FIG. 1A and FIG. 1B are views illustrating problems posed by the conventional example. Referring to FIG. 1A, semiconductor chips 22 and 24 are stacked and mounted on a wiring substrate 10 of a glass epoxy substrate or the like serving as a chip mounting portion. The semiconductor chips 22 and 24 are electrically coupled to pads 16 of the wiring substrate 10 by means of wires 26 and 28. The semiconductor chips 22 and 24 are resin-sealed by a resin sealing portion 30 of epoxy resin or the like. Land electrodes 12 are provided at a surface of the wiring substrate 10 opposite to another surface on which the semiconductor chips 22 and 24 are mounted, and solder balls 14 are provided at the land electrodes 12. There are also provided in the wiring substrate 10, wires for connecting the pads 16 and coupling portions that couple the pads 16 and the electrodes 12, however, a detailed description will be omitted here.

A distance H between the surface of the semiconductor chip 24 and the top surface of the resin sealing portion 30 is reduced to make the package of the semiconductor device thinner. If so, it will be difficult to fill the resin for sealing between the die that molds the resin sealing portion 30 and the top surface of the semiconductor chip 24 at the time of forming the resin sealing portion 30. This results in the generation of an unfilled portion 90 where the resin is not filled, at the top portion of the semiconductor chip 24. Also, if the distance H is reduced, a filler at the surface of the resin sealing portion 30 will be easily removed, thereby forming a removed portion 91 from which the filler is removed. At the time of printing a mark on the top surface of the resin sealing portion 30, the semiconductor chip 24 will be damaged by laser at the unfilled portion 90 or the removed portion 91. In addition, as indicated by dotted circles 92, the wires 28 may be exposed from the resin sealing portion 30. Therefore, it is difficult to reduce the distance H.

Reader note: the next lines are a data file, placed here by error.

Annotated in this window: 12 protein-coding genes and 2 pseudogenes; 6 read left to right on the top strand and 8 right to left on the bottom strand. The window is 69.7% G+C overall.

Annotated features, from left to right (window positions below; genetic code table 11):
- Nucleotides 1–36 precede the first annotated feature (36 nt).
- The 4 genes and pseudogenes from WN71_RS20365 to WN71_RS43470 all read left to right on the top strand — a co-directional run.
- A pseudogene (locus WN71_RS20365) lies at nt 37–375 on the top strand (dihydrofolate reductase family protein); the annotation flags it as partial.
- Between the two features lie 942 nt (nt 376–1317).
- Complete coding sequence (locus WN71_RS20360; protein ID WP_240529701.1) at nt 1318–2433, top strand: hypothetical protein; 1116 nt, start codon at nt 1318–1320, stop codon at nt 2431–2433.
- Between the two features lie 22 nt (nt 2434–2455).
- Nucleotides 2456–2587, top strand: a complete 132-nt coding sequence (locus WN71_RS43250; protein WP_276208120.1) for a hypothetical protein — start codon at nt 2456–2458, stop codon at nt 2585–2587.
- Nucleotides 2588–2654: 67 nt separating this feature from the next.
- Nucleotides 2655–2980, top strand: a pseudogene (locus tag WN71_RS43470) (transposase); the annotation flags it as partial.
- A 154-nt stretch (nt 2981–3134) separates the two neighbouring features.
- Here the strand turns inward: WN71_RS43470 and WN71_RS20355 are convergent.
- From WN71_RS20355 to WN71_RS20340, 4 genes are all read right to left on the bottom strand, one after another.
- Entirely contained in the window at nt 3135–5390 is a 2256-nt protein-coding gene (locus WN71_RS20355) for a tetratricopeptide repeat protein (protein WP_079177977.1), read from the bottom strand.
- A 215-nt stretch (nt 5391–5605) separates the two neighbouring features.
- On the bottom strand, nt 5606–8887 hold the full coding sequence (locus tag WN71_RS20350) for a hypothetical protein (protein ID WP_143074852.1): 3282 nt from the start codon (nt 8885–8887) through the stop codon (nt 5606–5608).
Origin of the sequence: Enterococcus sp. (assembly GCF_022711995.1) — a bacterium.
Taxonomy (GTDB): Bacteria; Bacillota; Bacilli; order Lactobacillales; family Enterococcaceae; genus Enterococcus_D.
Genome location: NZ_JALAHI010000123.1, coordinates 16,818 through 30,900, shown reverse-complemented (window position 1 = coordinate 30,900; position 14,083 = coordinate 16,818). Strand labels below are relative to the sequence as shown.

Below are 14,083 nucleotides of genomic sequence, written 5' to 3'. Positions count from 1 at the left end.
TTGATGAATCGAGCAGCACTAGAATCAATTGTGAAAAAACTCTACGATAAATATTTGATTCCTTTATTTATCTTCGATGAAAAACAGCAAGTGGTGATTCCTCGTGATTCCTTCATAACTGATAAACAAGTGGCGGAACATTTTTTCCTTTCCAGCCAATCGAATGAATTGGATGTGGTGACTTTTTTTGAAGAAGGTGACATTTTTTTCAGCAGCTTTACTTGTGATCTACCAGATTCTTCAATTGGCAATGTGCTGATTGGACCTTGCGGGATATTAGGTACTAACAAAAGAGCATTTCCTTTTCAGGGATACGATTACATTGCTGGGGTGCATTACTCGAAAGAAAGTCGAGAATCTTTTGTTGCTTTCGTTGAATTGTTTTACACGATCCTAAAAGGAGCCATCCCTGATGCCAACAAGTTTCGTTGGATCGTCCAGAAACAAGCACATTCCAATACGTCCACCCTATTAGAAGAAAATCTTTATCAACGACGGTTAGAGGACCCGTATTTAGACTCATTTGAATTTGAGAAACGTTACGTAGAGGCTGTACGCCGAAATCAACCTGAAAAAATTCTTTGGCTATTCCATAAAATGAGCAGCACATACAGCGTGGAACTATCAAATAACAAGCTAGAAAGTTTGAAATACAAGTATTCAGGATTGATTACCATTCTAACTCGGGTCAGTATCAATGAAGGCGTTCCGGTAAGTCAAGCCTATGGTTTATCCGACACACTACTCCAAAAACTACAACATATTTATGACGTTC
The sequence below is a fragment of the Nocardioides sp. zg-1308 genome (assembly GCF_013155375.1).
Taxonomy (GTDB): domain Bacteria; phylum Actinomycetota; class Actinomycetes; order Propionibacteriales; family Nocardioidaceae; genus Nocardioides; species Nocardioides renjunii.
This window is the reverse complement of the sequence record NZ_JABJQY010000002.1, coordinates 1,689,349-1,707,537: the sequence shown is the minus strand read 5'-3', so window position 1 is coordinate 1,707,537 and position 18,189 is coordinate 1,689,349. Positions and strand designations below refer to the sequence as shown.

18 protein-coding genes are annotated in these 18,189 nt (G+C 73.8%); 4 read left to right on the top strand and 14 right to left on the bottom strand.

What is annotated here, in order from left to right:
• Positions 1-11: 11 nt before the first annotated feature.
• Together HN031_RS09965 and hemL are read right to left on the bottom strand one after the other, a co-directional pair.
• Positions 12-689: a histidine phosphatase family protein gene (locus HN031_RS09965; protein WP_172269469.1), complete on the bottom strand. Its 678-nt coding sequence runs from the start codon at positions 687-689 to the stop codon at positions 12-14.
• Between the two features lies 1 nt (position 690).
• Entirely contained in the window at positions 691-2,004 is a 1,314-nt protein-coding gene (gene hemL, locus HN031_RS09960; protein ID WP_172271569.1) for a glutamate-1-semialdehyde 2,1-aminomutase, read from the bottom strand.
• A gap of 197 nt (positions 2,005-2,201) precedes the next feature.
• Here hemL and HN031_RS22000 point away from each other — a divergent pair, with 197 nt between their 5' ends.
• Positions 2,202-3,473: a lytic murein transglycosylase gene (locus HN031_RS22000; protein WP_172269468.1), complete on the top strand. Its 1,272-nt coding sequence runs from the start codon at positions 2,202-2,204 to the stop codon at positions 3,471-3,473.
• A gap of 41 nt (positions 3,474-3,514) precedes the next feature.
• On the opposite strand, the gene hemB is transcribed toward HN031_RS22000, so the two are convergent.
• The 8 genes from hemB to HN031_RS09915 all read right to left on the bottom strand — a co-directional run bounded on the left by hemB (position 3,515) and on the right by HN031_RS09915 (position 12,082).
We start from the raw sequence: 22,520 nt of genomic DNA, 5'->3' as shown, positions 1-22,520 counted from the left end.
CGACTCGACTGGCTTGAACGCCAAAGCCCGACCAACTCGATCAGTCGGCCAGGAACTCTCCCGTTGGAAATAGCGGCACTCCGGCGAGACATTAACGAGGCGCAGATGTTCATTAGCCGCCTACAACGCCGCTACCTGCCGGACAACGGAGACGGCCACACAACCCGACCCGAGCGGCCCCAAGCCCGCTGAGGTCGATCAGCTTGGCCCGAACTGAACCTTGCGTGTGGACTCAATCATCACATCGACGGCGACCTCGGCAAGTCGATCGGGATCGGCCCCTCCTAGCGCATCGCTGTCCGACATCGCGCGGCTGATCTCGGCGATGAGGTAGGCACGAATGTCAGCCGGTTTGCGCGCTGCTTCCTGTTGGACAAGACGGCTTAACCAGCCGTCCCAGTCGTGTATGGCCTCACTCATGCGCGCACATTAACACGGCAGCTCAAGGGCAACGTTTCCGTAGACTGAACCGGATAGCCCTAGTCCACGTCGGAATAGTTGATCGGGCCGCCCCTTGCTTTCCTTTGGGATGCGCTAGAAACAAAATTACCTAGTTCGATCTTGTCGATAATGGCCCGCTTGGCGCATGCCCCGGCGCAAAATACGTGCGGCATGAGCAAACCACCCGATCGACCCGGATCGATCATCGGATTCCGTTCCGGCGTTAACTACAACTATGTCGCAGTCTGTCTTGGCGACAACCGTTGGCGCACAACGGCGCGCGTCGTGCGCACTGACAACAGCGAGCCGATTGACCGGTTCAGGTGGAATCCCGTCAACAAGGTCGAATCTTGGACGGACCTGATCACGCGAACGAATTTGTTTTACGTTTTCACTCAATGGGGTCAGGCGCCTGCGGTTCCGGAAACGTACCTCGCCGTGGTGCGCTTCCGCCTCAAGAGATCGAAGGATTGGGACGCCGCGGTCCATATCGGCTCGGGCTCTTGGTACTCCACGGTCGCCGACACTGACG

FIG. 1B is a view illustrating the problem of the semiconductor device with the technique disclosed in Japanese Patent Application Publication No. 8-153832. Semiconductor chips 22, 23, and 24 are stacked and mounted on the wiring substrate 10. The semiconductor chips 22, 23, and 24 are sealed by the resin sealing portion 30. Other configurations in FIG. 1B are same as those in FIG. 1A, and a detailed explanation will be omitted here. The resin sealing portion 30 is formed by arranging a sheet-shaped resin on the mold and then providing the semiconductor chips 22, 23, and 24 and the wiring substrate 10 on the sheet-shaped resin. In such case, since the sheet-shaped resin is interposed between the semiconductor chip 24 and the die, no unfilled portion will be generated on the semiconductor chip 24. However, the viscosity of the resin cannot be lowered at the time of forming the resin sealing portion 30 to avoid the exposure of the wire 28. This will produce an unfilled portion 94 where the resin is not filled at a small portion where one semiconductor chip overhangs another, for example, the semiconductor chip 24 overhangs the semiconductor chip 23. Also, the filler has to be additionally provided to the resin sealing portion 30 to maintain the strength of the whole resin sealing portion 30. This cannot prevent the removal of the filler.

SUMMARY OF THE INVENTION

The present invention has been made in view of the above circumstances and provides a semiconductor device and a fabrication method therefor, by which it is possible to reduce the size of the package and to prevent the generation of a resin-unfilled portion in a resin sealing portion or a filler-removed portion or to prevent the exposure of wire from the resin sealing portion.